Posts tagged ‘Lutheran’

Common Question: What’s the Deal with the Apocrypha?

Apocrypha 166 books. That’s how many books are in the Good Book.  At least, that’s what I had always been taught.  But then, a Roman Catholic friend of mine in high school claimed there was more to the Bible than the 66 books I had read since I was a little boy.  There were actually 73 books, he explained.  And these additional books had strange names like “Maccabees” and “Judith” and “Tobit” and even “Bel and the Dragon.” As he showed me these books, I was flummoxed.  “Why hadn’t I ever heard of these books?” I asked myself.

These mysterious books to which I was introduced in high school are widely known as the “Apocrypha,” a Greek adjective meaning “hidden.”  And though many Christians do not regularly read these books, they are indeed a part of the Roman Catholic canon of Scripture.  In fact, one of the questions I often receive as a pastor is, “Why do Roman Catholics have ‘extra’ books in their Bible?”

Because the Apocrypha is a source of a lot of confusion, I thought it would be worth it to offer a brief history of these books along with an analysis of them from a Lutheran Christian perspective.

The books of the Apocrypha were written between the close of the Old Testament in 430 BC and the beginning of the New Testament.  These books include historical accounts, supplements to famous Old Testament books such as Daniel and Esther, and wisdom books akin to the Proverbs.

From the beginning, these books were never fully embraced by the Church as inspired Scripture. Paul Maier, Professor Emeritus of Ancient History at Western Michigan University, explains:

The Apocrypha … were not included in the final canon of the Hebrew Bible, which was debated by rabbis at Jamnia (near Jerusalem) in AD 93. Thus they were also not included among the very 39 books that comprise the Old Testament in Christian Bibles today …

Early on … churchmen such as Origen of Alexandria noted a difference between the Apocrypha and the Hebrew Scriptures.  Cyril of Jerusalem and Jerome also drew a line of separation between the two, using the term Apocrypha for the first time in reference to these writings.  To be sure, Jerome included them in his Latin translation if the Bible, the Vulgate, but advised that the Apocrypha should be read for edification, not for supporting church dogma.[1]

Jerome’s warning against using the Apocrypha as a basis for Christian doctrine is especially important. His doctrinal concern is perhaps best illustrated by 2 Maccabees 12:44-45 when the Jewish liberator Judas Maccabeus prays for some who have died, seeking to make atonement for the sins they committed while they were still alive.  From these verses, the Roman Catholic Church derives its doctrine of Purgatory, a place where deceased believers undergo a final purification from sin that readies them for the bliss of heaven.  The Catechism of the Catholic Church explains the doctrine of Purgatory thusly:

All who die in God’s grace and friendship, but still imperfectly purified, are indeed assured of their eternal salvation; but after death the undergo purification, so as to achieve the holiness necessary to enter the joy of heaven.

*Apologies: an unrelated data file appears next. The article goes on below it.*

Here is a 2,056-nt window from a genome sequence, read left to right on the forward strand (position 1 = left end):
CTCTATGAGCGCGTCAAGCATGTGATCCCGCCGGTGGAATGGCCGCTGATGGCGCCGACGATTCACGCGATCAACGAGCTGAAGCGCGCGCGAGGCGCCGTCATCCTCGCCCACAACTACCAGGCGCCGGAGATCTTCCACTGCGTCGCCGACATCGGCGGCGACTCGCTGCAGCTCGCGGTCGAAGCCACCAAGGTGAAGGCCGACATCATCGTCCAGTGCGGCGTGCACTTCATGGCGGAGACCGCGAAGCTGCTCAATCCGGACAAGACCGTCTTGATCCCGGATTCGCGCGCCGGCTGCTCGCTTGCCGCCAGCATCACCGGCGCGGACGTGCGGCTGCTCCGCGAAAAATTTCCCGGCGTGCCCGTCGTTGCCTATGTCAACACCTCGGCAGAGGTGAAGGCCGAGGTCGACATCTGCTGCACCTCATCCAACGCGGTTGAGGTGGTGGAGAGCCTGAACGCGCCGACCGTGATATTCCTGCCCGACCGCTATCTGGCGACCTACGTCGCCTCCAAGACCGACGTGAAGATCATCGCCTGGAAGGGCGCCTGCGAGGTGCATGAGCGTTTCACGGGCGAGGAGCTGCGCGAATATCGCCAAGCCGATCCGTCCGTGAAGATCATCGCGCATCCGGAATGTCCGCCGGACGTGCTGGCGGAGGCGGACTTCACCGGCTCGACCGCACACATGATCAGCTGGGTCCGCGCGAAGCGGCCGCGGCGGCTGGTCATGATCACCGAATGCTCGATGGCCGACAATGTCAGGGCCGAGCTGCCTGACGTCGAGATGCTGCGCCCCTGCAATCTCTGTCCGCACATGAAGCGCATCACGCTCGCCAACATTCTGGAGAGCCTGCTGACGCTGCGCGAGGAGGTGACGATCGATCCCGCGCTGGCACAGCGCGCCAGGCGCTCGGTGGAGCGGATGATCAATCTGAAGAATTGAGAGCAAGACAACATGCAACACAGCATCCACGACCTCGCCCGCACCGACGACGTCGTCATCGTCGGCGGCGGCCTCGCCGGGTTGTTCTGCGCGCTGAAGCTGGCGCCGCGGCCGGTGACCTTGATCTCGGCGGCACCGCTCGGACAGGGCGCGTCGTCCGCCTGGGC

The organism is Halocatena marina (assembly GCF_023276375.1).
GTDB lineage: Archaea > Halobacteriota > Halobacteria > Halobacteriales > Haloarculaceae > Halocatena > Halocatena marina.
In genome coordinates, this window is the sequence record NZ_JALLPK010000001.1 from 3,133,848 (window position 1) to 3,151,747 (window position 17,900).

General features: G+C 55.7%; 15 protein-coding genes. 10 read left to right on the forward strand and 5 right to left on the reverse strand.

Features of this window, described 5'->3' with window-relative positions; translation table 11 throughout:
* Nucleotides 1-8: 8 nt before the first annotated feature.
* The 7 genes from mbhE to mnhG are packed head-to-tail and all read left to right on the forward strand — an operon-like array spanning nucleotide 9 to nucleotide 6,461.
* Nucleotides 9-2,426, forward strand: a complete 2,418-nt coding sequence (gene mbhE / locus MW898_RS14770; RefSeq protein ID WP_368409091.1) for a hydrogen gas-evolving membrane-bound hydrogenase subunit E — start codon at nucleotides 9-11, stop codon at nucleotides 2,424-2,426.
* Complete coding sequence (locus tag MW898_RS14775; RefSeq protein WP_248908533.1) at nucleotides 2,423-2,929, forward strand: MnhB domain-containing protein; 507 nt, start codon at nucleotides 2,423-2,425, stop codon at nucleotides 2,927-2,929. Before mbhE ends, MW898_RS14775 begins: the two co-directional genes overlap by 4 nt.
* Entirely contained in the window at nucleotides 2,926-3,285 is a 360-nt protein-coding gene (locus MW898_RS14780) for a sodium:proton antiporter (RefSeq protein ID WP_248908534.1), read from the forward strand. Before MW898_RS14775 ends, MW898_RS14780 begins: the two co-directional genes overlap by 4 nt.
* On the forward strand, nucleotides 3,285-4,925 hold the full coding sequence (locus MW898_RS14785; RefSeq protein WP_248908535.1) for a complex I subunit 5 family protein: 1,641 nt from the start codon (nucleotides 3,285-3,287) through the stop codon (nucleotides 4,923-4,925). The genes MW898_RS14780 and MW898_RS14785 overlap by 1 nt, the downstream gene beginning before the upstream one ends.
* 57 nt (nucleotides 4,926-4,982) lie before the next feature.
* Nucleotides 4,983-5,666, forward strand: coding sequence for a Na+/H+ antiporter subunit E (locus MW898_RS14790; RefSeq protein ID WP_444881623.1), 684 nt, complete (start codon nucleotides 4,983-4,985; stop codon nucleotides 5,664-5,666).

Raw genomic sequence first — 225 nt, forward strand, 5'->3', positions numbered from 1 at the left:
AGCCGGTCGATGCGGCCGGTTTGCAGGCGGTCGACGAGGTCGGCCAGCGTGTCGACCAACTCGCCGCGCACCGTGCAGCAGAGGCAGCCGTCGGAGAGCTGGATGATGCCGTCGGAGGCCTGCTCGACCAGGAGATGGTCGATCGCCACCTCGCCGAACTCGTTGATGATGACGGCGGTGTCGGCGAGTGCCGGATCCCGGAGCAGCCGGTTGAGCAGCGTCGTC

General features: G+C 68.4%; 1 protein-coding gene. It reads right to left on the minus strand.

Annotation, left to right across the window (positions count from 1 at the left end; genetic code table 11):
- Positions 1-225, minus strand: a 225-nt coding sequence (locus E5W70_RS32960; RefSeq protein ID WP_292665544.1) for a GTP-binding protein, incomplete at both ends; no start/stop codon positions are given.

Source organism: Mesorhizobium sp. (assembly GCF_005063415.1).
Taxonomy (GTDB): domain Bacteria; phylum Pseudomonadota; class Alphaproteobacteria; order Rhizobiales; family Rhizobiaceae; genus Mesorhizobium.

The Church gives the name Purgatory to this final purification of the elect.[2]

This teaching runs contrary both to the broad teaching of canonical Scripture, which declares that a person enters either paradise or hell immediately upon death (e.g., Luke 16:19-31; 23:39-43), and to the gospel, because it adds to Christ’s perfectly purifying work on the cross our own work of purification in Purgatory by which we may “achieve the holiness necessary to enter the joy of heaven.” By adding our achievements to Christ’s achievement, the doctrine of Purgatory belittles and undermines the sufficiency of Christ’s sacrifice.  Thus, the universal Church does not treat the Apocrypha as divinely inspired.

Interestingly, the Apocrypha was not even fully embraced by the Roman Catholic Church until the Fourth Session of the Council of Trent in 1546.  In this session, it was declared:

But if any one receive not, as sacred and canonical, the said books entire with all their parts, as they have been used to be read in the Catholic Church, and as they are contained in the old Latin Vulgate edition; and knowingly and deliberately contemn the traditions aforesaid; let him be anathema.[3]

With this decree, the Roman Catholic Church effectively erased the distinction between ancient books that should be read for private edification and inspired books that should be appealed to for Christian doctrine – a distinction that Jerome, the very one who translated the Latin Vulgate, which Rome was here declaring to be its official translation, had made!  Thus, Rome took Jerome’s translation, but disregarded his distinction. And the Church has been the worse for it over the years.

All of this is not to say that the Apocrypha should be altogether disregarded. Maier notes that “Clement of Alexandria, Polycarp, Tertullian, Hippolytus, Cyprian, and Augustine” cited heartily from the Apocrypha.  These books give us much valuable historical insight into this time period and chronicle for us the origins of the religious parties we meet in the New Testament, such as the Pharisees and Sadducees.  Thus, the Apocrypha is worth our time and study.  We need to know about these books.  Indeed, Martin Luther superscribed the books of the Apocrypha like this: “Books that are not be regarded as the equal of Holy Scripture but are nonetheless profitable and good to read.”[4]

If you’re looking for a good book, then, pick up the Apocrypha.  If you’re looking for a divinely inspired book, however – that book still has only 66 books.

__________________________

[1] Paul Maier, “Foreword,” The Apocrypha:  The Lutheran Edition with Notes (St. Louis:  Concordia Publishing House, 2012), xv-xvi.

[2] See Catechism of the Catholic Church (Collegeville: The Liturgical Press, 1994), §1030-1031.

[3] The Fourth Session of the Council of Trent (April 1546).

[4] Martin Luther, What Luther Says, Ewald M. Plass, ed. (St. Louis: Concordia Publishing House, 1959), 1512, n. 20.

April 7, 2014 at 5:15 am Leave a comment

ABC Extra – Christ and Culture